Johann Rupert has dethroned Nicky Oppenheimer as the richest South African on the Bloomberg Billionaires Index for last year.
Rupert (69), of luxury goods holding company Richemont fame, increased his fortune from $6.55 billion (R93.6 billion) in 2018 to $7.3 billion last year.
He is one of only three South Africans to make the Top 500 – the 500 richest people in the world.
According to Bloomberg, the available information about Rupert’s wealth shows that he can buy 138 million barrels of crude oil or almost 6 million ounces of gold.
Bloomberg compiles rankings of the wealth of the world’s billionaires based on public records.
Richemont, with trademarks such as Cartier and Montblanc in its stable, saw its share price increase by 25.59% over the past year.
But even with the substantial growth in Rupert’s wealth, he inched lower on the Top 500 list over the year. Last year, he was the 240th richest person on the planet – he is the 242nd richest now.
Rupert, who donates his entire annual salary to charity, inherited a fortune from his father, Anton, who began the Rembrandt Group in 1940. Anton passed away in 2006.
Rupert started the Richemont group as an extension of Rembrandt, which is now known as Remgro – a Stellenbosch-based investment group with interests in more than 30 companies.
He is an avid golfer and is a close friend of four-time major champion Ernie Els.
The Rupert family – like scores of other rich South Africans – hold shares in wine farms in the Western Cape through Fleur du Cap and L’Ormarins outside Franschhoek, where the family’s collection of antique motor cars is displayed.
Close on Rupert’s heels is Nicky Oppenheimer (74), previously the richest man in South Africa, who is ranked 243rd.
His fortune is currently estimated at $7.33 billion, up from $7.05 billion last year. At the time, he was 216th on the list.
Like Rupert, Oppenheimer also benefited from his father’s estate. Harry Oppenheimer was the chairperson of Anglo American and De Beers from the late 1950s to the early 1980s. Harry passed away in 2000.
Oppenheimer sold his 40% share in De Beers to Anglo American for $5.2 billion in 2012.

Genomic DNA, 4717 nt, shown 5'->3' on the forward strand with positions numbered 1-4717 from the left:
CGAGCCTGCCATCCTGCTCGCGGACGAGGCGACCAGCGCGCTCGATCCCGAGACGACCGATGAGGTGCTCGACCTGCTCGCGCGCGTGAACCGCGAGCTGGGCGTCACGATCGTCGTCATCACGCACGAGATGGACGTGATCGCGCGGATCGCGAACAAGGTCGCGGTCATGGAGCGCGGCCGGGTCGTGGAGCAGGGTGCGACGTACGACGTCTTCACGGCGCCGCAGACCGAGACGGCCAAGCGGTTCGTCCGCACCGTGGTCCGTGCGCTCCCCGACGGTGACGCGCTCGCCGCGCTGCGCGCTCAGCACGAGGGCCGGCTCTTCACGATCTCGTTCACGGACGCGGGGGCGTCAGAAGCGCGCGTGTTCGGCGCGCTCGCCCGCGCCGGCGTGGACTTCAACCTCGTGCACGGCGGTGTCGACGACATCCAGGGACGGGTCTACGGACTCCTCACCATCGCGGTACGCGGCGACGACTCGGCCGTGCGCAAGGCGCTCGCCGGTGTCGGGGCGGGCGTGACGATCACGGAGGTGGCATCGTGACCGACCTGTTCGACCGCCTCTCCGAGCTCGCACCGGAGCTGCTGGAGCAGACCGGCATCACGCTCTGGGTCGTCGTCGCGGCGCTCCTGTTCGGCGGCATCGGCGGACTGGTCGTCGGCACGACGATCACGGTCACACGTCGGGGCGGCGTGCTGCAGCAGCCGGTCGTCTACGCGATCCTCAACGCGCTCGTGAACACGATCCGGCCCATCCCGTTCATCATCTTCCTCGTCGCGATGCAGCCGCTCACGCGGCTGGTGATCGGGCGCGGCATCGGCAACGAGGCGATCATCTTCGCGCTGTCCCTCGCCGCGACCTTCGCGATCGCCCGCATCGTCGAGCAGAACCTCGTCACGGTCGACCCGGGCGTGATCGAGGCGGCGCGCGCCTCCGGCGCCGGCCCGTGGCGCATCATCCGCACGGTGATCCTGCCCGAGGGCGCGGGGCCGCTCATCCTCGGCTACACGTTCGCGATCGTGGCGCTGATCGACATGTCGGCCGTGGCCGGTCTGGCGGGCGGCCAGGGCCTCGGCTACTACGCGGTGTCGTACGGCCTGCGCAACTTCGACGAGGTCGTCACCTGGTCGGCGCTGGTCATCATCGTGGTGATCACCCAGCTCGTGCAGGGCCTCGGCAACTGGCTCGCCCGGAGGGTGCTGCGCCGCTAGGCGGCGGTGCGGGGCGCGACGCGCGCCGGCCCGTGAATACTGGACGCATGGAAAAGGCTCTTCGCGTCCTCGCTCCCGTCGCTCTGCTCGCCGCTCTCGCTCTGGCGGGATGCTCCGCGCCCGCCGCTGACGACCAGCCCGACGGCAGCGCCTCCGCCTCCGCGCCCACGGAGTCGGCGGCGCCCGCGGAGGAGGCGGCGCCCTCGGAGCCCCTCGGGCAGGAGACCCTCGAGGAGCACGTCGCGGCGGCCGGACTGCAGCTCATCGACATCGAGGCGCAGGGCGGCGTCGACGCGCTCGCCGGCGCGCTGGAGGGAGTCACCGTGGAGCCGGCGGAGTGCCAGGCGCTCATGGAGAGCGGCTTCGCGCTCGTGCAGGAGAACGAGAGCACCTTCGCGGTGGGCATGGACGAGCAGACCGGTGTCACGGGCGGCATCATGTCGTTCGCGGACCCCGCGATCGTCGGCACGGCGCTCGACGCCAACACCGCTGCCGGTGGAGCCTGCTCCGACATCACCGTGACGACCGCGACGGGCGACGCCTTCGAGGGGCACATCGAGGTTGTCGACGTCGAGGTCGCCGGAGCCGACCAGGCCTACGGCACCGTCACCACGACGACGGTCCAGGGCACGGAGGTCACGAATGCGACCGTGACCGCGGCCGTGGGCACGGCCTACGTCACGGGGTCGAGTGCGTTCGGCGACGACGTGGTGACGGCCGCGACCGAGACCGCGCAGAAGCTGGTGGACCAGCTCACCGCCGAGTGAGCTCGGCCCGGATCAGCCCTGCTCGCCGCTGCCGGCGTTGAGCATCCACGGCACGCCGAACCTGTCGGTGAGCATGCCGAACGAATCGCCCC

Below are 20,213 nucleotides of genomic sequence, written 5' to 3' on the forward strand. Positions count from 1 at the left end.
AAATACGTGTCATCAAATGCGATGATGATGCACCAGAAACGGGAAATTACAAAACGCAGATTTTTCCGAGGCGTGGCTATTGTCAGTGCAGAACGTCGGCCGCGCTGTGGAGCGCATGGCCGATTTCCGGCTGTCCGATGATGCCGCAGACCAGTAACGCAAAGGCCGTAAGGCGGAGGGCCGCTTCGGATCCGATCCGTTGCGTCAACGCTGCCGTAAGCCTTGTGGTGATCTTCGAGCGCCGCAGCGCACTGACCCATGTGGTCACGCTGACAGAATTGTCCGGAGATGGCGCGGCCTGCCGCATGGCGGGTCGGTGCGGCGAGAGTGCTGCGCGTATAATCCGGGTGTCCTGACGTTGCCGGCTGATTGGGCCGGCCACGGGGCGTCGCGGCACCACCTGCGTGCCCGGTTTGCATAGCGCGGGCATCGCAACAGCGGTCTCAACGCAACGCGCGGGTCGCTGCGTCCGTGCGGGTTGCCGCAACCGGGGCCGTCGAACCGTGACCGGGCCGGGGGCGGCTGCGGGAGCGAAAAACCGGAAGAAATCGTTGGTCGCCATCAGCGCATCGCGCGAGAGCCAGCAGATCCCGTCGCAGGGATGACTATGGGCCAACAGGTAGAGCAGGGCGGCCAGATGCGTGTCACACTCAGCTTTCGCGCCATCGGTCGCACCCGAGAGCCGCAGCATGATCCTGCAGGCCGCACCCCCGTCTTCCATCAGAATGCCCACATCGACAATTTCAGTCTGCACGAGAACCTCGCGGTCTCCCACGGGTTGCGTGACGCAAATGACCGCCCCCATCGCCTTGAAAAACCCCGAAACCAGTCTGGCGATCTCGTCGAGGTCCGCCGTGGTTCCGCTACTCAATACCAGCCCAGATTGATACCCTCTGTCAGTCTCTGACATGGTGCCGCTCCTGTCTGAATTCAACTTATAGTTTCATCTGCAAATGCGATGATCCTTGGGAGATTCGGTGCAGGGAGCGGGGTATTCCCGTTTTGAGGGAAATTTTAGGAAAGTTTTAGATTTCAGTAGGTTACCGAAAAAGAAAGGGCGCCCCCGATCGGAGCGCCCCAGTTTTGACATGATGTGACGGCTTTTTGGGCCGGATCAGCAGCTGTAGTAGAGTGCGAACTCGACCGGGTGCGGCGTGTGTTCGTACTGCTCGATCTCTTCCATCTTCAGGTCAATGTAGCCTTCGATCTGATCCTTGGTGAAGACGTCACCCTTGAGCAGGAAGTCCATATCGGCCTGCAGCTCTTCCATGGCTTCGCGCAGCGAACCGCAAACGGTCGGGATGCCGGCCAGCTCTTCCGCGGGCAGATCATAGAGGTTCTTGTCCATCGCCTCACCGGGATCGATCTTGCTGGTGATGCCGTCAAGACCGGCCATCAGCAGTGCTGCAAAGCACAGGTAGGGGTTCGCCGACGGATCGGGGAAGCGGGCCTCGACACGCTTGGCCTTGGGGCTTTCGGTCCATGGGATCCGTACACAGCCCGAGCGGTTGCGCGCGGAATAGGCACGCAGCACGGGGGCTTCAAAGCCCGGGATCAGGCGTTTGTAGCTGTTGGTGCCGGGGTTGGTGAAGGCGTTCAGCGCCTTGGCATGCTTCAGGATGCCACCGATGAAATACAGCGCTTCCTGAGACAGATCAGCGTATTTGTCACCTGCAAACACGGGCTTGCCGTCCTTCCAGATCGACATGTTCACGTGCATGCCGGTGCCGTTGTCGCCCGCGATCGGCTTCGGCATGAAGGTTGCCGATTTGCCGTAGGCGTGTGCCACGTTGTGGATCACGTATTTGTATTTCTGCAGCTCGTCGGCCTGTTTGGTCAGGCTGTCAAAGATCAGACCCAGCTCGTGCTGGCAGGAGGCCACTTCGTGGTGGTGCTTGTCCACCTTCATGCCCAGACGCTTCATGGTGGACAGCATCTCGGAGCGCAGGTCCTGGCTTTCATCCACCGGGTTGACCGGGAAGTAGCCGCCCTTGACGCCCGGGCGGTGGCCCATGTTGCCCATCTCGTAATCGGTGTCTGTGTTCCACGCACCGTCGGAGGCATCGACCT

He currently owns shares in companies across Africa, Asia, the US and Europe, as well as 186 479 hectares of conservation land in South Africa, Botswana and Zimbabwe.
The Tswalu Kalahari Reserve in the Northern Cape is also owned by Oppenheimer.
Third on the list of South Africa’s richest is the less prominent Natie Kirsh (87), with a fortune of $6.16 billion.
Kirsh, a self-made billionaire, occupies the 320th position on Bloomberg’s index. Last year, he was 263rd on the list with $6.01 billion.
He spent many years in the US and owns a 75% stake in the food and beverage group Jetro Holdings. Kirsch owns property on four continents and bought the Tower 42 skyscraper in London for $443 million in 2011.
Not only did all three of the richest South Africans drop down the list, but their fortunes are also dwarfed by the filthy rich, such as Jeff Bezos of Amazon.com, whose net worth is estimated at a staggering $115 billion and who tops the list.
Although only three South Africans made it on to Bloomberg’s Top 500 list, there is no shortage of local billionaires. These include:
- Patrice Motsepe of African Rainbow Minerals, with a fortune of $2.6 billion. In 2008, he became the first black billionaire to make Forbes’ World’s Billionaires list. Motsepe started the private equity group African Rainbow Capital in 2016, which invests across Africa. He is also president and owner of the Mamelodi Sundowns soccer club.
- Koos Bekker, with a fortune of $2.4 billion, expanded Naspers from a newspaper and printing company into an internet investment group with investments in e-commerce and pay television.
He resigned as the CEO in 2014 and returned as Naspers’ chairperson in April 2015.
In 2018, Bekker opened a multimillion-pound estate on 400 hectares in England, which houses a hotel and restaurant. The development was based on Bekker’s Babylonstoren development near Franschhoek.
- Michiel le Roux, co-founder of the highly successful Capitec bank, currently serves on the board of directors after he resigned as chairperson in 2016. Capitec has created enormous wealth for its shareholders. Its share price increased from R220 in 2015 to its current level of R1 355.
According to Bloomberg, Le Roux has about $1.3 billion in assets.
- Christo Wiese of Pepkor fame lost millions when Steinhoff collapsed. He is also stepping down as chairperson of Shoprite. Forbes estimated his wealth to be $5.6 billion in March 2017 and, according to CNBC Africa, it plummeted to $300 million in less than a year.
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– Additional sources: Bloomberg, Forbes, The South African, TimesLive